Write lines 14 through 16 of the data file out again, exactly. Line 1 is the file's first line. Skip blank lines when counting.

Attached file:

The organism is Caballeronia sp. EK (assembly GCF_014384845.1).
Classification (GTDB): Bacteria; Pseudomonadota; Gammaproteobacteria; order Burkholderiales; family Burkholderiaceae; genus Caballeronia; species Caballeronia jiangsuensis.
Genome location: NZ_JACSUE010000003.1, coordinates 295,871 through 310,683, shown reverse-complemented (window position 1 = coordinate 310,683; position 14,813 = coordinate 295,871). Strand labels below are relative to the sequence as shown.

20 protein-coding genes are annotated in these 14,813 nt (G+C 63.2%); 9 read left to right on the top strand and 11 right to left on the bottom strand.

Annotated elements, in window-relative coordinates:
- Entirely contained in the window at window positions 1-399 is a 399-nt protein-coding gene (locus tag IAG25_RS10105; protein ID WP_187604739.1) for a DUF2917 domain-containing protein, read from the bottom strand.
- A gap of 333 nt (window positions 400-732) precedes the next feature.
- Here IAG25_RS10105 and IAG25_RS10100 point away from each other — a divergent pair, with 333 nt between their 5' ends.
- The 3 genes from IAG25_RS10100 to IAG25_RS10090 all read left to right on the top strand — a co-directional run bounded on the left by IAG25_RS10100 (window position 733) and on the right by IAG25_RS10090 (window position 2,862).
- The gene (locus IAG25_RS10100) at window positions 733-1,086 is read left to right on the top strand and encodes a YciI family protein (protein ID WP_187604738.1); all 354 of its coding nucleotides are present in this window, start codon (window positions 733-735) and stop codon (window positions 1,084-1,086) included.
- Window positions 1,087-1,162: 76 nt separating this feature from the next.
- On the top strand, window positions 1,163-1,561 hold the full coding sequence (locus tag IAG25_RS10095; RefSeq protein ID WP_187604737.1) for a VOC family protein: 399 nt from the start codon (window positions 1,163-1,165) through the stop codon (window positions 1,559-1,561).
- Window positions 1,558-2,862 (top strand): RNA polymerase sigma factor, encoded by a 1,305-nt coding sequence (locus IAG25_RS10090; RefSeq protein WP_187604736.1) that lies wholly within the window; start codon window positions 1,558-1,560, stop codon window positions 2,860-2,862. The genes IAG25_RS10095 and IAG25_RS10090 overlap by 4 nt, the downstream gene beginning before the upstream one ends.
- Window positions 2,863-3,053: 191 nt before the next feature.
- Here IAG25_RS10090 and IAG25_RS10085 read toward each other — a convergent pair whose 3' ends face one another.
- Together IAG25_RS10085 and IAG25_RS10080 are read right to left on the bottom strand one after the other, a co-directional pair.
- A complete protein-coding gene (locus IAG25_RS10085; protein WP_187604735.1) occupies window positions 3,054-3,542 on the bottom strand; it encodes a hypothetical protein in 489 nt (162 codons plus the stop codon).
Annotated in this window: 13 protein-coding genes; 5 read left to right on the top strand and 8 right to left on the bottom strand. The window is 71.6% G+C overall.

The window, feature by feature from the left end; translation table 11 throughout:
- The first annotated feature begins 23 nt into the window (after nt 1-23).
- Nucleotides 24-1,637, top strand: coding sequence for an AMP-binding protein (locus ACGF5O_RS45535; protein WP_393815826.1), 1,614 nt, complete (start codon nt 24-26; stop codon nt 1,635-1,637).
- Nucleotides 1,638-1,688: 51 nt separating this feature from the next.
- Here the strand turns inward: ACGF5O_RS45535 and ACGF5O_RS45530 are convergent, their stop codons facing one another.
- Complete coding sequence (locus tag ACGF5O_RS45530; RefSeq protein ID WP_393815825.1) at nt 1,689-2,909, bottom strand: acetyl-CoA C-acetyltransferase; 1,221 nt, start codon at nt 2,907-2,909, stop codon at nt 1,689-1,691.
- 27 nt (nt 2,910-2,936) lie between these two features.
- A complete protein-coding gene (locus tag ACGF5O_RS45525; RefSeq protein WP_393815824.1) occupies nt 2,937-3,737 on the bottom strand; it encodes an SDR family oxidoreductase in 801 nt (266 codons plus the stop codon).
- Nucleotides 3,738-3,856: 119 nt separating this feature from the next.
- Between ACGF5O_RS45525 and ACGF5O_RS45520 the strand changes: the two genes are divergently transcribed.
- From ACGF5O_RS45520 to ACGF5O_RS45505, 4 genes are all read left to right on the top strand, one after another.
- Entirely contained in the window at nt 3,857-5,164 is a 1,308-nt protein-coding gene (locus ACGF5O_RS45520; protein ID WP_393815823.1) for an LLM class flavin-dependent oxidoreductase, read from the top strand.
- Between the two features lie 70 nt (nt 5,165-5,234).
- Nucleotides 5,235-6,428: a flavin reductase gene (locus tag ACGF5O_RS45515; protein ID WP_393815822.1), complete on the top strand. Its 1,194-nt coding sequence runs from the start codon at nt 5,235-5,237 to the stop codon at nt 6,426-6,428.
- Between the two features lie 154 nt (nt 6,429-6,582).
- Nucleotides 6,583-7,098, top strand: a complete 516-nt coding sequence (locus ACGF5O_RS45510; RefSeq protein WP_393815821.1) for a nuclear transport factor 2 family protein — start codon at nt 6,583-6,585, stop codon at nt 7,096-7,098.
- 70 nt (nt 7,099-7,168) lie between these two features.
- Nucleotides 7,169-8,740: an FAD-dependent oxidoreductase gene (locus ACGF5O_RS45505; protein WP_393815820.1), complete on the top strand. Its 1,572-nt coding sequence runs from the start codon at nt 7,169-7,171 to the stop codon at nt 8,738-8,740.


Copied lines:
- Window positions 2,863-3,053: 191 nt before the next feature.
- Here IAG25_RS10090 and IAG25_RS10085 read toward each other — a convergent pair whose 3' ends face one another.
- Together IAG25_RS10085 and IAG25_RS10080 are read right to left on the bottom strand one after the other, a co-directional pair.